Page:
The maximum number of municipal slaughterhouses are located in UP, where of a reported 126 slaughterhouses, 34 export-oriented slaughter-cum-processing units, six export-oriented exclusive slaughter units and 26 export-oriented exclusive processing units are registered with the APEDA. All these export units are private slaughterhouses. The remaining are not ‘illegal’ private slaughterhouses but, in fact, government-established slaughterhouses, which have to be run, maintained and regulated by the concerned panchayat, nagar palika, municipality or corporation, adhering to all required state licenses to meet domestic meat production. Under the UP Municipal Corporation Act 1959, the obligatory duties of the municipal corporation include the construction and maintenance of public slaughterhouses and regulation of all slaughterhouses in the municipality. According to another recent publication, UP has 317 registered slaughterhouses.
The so-called ‘illegal’ slaughterhouses are public municipal slaughterhouses across UP, which have been allowed to gradually sink into abysmal conditions due to the utter negligence of municipal corporation authorities, who have failed to ensure compliances of their own slaughterhouses. Lucknow’s Maulviganj municipal slaughterhouse, for example, was closed in July 2013, on orders of the UP Pollution Control Board (UPPCB), and is still not modernised, despite a tender floated in 2016. The renewal licenses issued by the municipal corporations to meat sellers is a license to buy meat from the premises of municipal slaughterhouses. As several municipal slaughterhouses were shut down, licenses of meat shops were never renewed in UP, despite their renewal applications. In the recent crackdown, thousands of such meat shops were sealed, on grounds of not having valid licenses to sell beef. The civic authorities negligence of not re-issuing licenses is now conveniently used as a reason to punish the poor meat trader.
The UP authorities are citing a National Green Tribunal (NGT) ruling of May 12, 2015, for the closure of slaughterhouses and meat shops. This particular NGT ruling is not available on the NGT or UPPCB’s websites. An NGT ruling of December 2015, (original application No 173/2015) refers to the closure of only four slaughterhouse units in different parts of UP. The UPPCB in 2015, identified 129 industrial units (including 44 slaughterhouses) deemed very hazardous for the environment. However, the BJP government chose to only go after slaughterhouses, leaving the textile and yarn units, aluminium smelter units, metal surface treatment units and pulp and paper units to continue to pollute unchecked.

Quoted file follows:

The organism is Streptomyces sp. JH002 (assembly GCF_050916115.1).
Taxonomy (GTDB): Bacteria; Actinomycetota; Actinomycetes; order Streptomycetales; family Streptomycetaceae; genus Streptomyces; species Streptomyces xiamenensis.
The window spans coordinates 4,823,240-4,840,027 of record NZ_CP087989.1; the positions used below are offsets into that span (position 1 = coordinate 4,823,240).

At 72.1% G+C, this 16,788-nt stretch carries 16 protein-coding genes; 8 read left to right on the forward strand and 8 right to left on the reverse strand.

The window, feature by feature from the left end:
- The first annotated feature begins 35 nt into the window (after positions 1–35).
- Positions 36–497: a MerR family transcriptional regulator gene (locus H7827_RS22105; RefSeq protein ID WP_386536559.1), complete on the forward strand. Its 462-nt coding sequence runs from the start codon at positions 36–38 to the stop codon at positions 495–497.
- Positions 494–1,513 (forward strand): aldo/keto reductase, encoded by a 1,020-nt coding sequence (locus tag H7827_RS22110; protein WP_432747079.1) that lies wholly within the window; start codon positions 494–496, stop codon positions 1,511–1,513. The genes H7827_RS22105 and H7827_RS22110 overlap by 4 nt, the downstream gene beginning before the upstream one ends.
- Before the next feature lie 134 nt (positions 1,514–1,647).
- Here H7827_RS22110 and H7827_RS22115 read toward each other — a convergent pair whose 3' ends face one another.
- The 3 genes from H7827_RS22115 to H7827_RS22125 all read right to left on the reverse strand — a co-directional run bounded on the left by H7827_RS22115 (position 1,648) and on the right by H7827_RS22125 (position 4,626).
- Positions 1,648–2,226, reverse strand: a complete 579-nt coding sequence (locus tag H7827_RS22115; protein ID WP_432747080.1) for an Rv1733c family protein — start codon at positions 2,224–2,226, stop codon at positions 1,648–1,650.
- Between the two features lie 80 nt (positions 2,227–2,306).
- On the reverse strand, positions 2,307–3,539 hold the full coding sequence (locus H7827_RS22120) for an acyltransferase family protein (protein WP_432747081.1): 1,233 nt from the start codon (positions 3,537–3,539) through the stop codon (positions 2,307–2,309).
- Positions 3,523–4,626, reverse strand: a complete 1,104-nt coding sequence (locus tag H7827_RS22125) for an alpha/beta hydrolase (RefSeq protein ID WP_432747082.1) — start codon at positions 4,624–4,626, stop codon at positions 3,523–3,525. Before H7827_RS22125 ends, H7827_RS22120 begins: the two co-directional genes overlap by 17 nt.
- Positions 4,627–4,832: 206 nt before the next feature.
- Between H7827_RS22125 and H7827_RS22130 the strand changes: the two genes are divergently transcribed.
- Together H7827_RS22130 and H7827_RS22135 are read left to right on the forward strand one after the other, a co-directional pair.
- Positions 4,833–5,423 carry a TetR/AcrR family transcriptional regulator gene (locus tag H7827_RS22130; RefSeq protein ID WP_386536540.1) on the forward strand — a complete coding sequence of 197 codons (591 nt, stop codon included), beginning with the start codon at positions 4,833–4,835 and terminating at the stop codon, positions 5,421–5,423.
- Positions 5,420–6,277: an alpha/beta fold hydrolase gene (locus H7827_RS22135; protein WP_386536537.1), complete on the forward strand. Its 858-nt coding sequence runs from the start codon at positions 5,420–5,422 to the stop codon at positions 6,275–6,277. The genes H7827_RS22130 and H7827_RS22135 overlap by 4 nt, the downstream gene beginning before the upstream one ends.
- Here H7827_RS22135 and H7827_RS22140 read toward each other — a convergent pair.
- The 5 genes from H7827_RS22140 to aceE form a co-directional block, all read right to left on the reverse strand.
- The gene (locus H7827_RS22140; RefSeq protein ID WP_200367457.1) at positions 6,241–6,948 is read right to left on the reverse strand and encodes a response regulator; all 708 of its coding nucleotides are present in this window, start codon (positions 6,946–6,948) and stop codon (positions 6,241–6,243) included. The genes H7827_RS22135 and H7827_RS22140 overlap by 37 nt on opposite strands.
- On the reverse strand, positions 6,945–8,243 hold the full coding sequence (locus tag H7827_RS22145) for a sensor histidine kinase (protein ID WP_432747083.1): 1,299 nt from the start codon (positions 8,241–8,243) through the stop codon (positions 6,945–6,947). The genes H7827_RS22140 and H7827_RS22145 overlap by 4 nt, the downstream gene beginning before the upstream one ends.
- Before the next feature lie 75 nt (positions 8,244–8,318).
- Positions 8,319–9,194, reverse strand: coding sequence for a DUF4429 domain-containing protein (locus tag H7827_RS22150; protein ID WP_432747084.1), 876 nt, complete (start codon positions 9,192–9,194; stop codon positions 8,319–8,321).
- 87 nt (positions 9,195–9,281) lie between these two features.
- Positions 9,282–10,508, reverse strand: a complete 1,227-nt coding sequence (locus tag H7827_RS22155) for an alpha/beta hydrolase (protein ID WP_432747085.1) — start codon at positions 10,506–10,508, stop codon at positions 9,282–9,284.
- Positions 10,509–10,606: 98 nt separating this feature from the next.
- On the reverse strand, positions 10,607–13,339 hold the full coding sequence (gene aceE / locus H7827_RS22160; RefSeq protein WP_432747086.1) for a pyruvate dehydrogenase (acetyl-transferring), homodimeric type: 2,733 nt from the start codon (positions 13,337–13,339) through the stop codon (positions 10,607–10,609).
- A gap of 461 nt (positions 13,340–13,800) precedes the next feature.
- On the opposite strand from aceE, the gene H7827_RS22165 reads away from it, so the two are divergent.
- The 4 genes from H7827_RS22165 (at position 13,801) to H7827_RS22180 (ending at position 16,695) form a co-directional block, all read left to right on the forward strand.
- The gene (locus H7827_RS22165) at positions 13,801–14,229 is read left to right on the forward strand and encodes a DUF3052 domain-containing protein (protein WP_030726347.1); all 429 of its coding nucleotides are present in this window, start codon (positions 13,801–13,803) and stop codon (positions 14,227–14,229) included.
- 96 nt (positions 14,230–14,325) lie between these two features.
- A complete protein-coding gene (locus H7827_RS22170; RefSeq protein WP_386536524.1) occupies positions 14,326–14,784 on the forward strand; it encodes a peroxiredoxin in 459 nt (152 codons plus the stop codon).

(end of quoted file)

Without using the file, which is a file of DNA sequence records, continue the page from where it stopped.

The UP government’s drive is really about a shutdown of government slaughterhouses, the only beef source for domestic consumption, affecting the entire market chain comprising workers, meat sellers and consumers. In the name of ‘illegality’, their actions are clearly communal, directed to economically cripple the Muslim community, many of whom depend on the sector for their livelihood, as also force a closure of domestic beef consumption, because it does not fit in with the Sangh parivar‘s vision of ‘swacch Bharat’.
Of total Indian buffalo beef exports, 67% originates from UP. Despite this export activity, UP’s buffalo populations increased by 29% between 2007 and 2012, and female buffaloes increased by 40%. In 2015, of the total buffalo beef produced in the country, nearly 47% was domestically consumed and the remaining 53% exported. A clampdown on buffalo beef production in UP, as is currently underway, will severely impact the market chains for buffalo-rearing farmers, who will no longer have an avenue to sell their dry/culled dairy females to traders, workers, meat sellers or domestic consumers, whose cultural rights to food are under grievous threat. In the financial year 2015-16, carabeef was India’s highest earning agri-export commodity (Rs 26685.41 crore). While most export units in UP seem to have been spared closure, the BJP government’s manifesto to shut down “all mechanized slaughterhouses”, if carried through, will directly impact the entire spectrum of export units, leading to a complete collapse of India’s buffalo beef exports, dairy markets and livelihoods of marginal and small farmers.
It’s time for India’s small and marginal farmers to organise and voice their protests against this complete destruction of their agriculture livelihoods happening in the name of saving India’s ‘holy cow’ and Hindu culture. Before long, they will find all cattle becoming the monopoly of gaushalaas, who will be laughing all the way to the banks with their ‘Made in India’ fast-moving consumer goods products of cow urine and cow dung, retailed back to farmers and other gullible citizen consumers.
Sagari R. Ramdas is a trained veterinarian and works with the Food Sovereignty Alliance, India.